Agencies cite progress, work still remaining on Navajo uranium cleanup
Agencies to work toward clean, affordable power, sustainable water supplies and minimizing negative impacts
A consortium of federal and tribal agencies reported Thursday that a five-year, $110 million project to clean up uranium contamination on the Navajo Nation had addressed the most urgent risks there.
But the report also said that in the last five years the agencies have learned much more "about the scope of the problem and it is clear that additional work will be needed."
"All agencies are committed to continue working with the Navajo Nation to reduce the health and environmental risks and to finding long-term solutions to the remaining uranium issues on Navajo lands," said the report, issued in response to an October request from members of Congress.
The U.S. Environmental Protection Agency (EPA), the Bureau of Indian Affairs, Nuclear Regulatory Commission, Department of Energy and Indian Health Service joined forces in October 2007 to tackle the widespread uranium contamination on Navajo lands left over from the nation's atomic weapon production programs.
Among their accomplishments, the agencies reported that they have cleaned up nine abandoned uranium mines, rebuilt 34 homes and replaced contaminated soil at 18 sites, many near homes.
The agencies also assessed the status of 520 mines, 240 water sources and 800 homes and public structures, exceeding goals set in the five-year plan, the report said. It added that officials shut down three contaminated wells and hauled clean water to affected areas of the Navajo Nation or started projects to pipe in water.
But critics said the government has only begun to scratch the surface of the problem.
Chris Shuey, an environmental and health scientist at the Southwest Research and Information Center, said the EPA has not made progress on cleaning up any of the 520 identified abandoned mines.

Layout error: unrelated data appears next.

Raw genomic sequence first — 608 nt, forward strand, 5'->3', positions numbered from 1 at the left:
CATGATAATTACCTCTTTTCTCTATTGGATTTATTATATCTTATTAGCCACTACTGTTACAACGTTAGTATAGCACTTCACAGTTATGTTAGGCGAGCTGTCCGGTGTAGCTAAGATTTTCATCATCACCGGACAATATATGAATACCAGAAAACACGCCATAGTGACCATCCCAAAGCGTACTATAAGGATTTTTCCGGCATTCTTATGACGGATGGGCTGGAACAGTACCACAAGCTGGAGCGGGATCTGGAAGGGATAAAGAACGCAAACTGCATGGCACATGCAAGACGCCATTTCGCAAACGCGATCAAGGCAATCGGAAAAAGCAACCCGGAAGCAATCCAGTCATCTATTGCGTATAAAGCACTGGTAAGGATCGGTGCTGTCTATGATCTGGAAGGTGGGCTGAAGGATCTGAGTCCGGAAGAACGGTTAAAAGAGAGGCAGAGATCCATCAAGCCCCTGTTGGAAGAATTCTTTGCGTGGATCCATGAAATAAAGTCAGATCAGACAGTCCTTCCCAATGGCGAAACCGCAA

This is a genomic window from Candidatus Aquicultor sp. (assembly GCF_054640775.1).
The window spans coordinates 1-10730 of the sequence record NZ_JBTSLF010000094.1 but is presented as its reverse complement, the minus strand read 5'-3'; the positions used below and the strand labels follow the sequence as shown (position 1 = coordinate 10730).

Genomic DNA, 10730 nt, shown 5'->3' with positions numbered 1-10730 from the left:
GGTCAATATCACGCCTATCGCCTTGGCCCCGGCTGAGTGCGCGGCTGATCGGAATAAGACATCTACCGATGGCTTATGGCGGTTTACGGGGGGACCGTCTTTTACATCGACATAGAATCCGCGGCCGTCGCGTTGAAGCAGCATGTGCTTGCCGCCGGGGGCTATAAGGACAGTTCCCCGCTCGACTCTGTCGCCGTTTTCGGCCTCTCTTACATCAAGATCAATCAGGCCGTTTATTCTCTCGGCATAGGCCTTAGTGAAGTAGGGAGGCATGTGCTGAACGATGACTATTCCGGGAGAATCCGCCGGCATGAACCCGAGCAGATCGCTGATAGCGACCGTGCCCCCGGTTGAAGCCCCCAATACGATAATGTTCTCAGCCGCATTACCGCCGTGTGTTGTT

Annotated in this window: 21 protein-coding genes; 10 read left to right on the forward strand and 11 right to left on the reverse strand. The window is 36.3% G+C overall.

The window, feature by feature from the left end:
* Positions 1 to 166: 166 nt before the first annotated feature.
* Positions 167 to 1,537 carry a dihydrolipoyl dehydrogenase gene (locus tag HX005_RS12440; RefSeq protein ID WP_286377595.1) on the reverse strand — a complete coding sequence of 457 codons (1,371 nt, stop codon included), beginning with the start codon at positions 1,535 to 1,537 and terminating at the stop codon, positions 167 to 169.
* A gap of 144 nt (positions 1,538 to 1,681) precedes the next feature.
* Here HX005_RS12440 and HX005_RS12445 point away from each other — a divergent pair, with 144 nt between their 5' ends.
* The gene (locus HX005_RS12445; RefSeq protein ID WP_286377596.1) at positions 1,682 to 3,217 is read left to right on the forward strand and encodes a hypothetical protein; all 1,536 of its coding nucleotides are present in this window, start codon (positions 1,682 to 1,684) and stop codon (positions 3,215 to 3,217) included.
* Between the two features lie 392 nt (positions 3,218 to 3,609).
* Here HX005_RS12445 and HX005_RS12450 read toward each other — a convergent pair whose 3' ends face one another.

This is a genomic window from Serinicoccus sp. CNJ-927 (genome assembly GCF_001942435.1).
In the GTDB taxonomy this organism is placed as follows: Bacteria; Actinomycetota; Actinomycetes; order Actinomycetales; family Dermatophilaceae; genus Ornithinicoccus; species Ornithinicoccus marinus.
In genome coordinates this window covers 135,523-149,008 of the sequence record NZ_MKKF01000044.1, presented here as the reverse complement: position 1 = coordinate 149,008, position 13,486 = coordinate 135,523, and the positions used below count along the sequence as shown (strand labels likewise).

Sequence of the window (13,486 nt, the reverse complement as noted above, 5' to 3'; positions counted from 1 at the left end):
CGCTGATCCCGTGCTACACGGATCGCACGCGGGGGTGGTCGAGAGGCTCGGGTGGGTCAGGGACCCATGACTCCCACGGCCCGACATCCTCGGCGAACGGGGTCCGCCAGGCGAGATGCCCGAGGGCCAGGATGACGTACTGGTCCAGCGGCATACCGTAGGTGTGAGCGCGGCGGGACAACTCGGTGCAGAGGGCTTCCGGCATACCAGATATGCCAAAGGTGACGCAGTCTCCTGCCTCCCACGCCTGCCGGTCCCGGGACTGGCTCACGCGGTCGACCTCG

Shuey, whose organization aids in nuclear waste management and uranium mining reclamation, said that the toxic materials need to be moved to a facility far from peoples' homes, which is not happening now.
"There is a widespread cynicism that nothing is really going to be done to clean up these mines," said Shuey, who has work with Navajo on this project.
But Shuey acknowledged that the agencies' success in identifying the mines and affected water sources is a huge step in the right direction, and that replacing contaminated structures does benefit the people.
To really address uranium contamination on the Navajo Nation, the agencies charged with the cleanup need to include members of the community in a leadership capacity, he said. He believes that it will take more money from Congress and much more time, suggesting that there needs to be a 50-year plan to make real progress on the problem.
"Nobody has a handle on how much this costs or how long it will last," Shuey said. "Frustration sets in with understanding the enormity of the problem and knowing that there aren't any more federal funds to deal with the problem."
Navajo Nation President Ben Shelly could not be reached for comment on the report Thursday. But in a statement released by the EPA, he said that while there "have been accomplishments that improved some conditions," Congress and the federal government still need to work to "address basic public health concerns due to the legacy of uranium mining and milling."